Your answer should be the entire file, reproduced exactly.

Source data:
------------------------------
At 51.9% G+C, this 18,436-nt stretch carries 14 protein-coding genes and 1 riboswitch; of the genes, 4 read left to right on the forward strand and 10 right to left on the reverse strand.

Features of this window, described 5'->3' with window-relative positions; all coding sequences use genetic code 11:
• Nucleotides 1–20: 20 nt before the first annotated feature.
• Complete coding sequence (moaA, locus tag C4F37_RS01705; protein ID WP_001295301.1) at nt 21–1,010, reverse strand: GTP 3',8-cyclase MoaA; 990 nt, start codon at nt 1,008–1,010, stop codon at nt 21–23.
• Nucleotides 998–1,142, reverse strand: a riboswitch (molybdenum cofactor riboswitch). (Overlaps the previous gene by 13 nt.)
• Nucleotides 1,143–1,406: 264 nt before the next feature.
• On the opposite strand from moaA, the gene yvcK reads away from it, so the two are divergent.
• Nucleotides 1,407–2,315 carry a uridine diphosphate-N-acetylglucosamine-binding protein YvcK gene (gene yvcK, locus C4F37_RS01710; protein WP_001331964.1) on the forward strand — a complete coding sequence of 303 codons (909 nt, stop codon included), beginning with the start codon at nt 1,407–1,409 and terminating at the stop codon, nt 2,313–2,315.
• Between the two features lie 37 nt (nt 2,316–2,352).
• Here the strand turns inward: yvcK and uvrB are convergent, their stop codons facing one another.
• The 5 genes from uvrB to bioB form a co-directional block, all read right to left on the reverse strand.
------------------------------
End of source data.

At 51.9% G+C, this 18,436-nt stretch carries 14 protein-coding genes and 1 riboswitch; of the genes, 4 read left to right on the forward strand and 10 right to left on the reverse strand.

Features of this window, described 5'->3' with window-relative positions; all coding sequences use genetic code 11:
• Nucleotides 1–20: 20 nt before the first annotated feature.
• Complete coding sequence (moaA, locus tag C4F37_RS01705; protein ID WP_001295301.1) at nt 21–1,010, reverse strand: GTP 3',8-cyclase MoaA; 990 nt, start codon at nt 1,008–1,010, stop codon at nt 21–23.
• Nucleotides 998–1,142, reverse strand: a riboswitch (molybdenum cofactor riboswitch). (Overlaps the previous gene by 13 nt.)
• Nucleotides 1,143–1,406: 264 nt before the next feature.
• On the opposite strand from moaA, the gene yvcK reads away from it, so the two are divergent.
• Nucleotides 1,407–2,315 carry a uridine diphosphate-N-acetylglucosamine-binding protein YvcK gene (gene yvcK, locus C4F37_RS01710; protein WP_001331964.1) on the forward strand — a complete coding sequence of 303 codons (909 nt, stop codon included), beginning with the start codon at nt 1,407–1,409 and terminating at the stop codon, nt 2,313–2,315.
• Between the two features lie 37 nt (nt 2,316–2,352).
• Here the strand turns inward: yvcK and uvrB are convergent, their stop codons facing one another.
• The 5 genes from uvrB to bioB form a co-directional block, all read right to left on the reverse strand.